Fans of thrillers will certainly fawn over Duplicity and its many twists and turns.Sibel Hodge keeps you guessing in every chapter and will compel you to read until you've flipped to the very last page. What started as a fairytale marriage between a seemingly perfect match ends in tragedy--Alissa and Max have everything a person could ever want, until Max is brutally murdered and Alissa is spared. Readers will follow as the glass shatters and the psychological thrills take place--Hodge weaves it all together like the pro that she is and you'll find yourself lost in her lush prose and the questions that follow. Fans of Gillian Flynn will love the "not everything is as it seems" flow that comes with Duplicity; indeed, it will leave your head spinning with questions as you nod "that makes sense" and wonder how you missed the signs.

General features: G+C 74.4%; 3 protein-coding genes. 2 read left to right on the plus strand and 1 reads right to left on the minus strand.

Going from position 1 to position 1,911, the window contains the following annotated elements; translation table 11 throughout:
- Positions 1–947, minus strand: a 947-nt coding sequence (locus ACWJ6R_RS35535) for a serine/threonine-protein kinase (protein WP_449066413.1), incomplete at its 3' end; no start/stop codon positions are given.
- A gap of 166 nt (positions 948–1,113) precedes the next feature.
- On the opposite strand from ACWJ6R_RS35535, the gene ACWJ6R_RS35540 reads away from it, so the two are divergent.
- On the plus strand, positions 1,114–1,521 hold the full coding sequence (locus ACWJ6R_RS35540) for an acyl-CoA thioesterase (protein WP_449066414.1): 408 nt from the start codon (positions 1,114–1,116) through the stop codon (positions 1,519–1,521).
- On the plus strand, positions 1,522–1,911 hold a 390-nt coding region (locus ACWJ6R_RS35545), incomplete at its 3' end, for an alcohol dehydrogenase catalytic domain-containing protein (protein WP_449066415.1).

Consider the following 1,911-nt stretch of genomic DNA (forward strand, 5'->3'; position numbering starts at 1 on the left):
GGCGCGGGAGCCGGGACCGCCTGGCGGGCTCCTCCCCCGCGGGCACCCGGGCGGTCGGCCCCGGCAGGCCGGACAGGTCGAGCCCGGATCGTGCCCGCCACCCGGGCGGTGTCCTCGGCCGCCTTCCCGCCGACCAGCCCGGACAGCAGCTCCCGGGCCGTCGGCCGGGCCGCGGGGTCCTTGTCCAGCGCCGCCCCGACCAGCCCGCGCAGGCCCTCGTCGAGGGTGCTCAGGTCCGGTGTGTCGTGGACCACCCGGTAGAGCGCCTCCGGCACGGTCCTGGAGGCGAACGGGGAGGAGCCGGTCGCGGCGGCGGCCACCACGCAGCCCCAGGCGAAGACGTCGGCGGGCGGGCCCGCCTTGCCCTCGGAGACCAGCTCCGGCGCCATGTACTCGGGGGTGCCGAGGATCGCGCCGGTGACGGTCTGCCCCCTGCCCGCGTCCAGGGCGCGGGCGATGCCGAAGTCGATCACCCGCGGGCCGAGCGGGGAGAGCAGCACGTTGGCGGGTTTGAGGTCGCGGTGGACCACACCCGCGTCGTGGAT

Duplicity is the tense and gorgeous, frightening and mysterious, delicious and horrifying. I'm unfamiliar with Hodge's previous works but if it's anything like Duplicity--I'm totally here for it. She knows how to tug at your heart, soul and mind and then toss you flat on your butt. Which is my favourite kind of writing.


Hunted by Meagan Spooner | Rating: ★★★★☆

A copy of this novel was provided through Edelweiss by the publisher in exchange for an honest review. This does not effect my opinions in any way.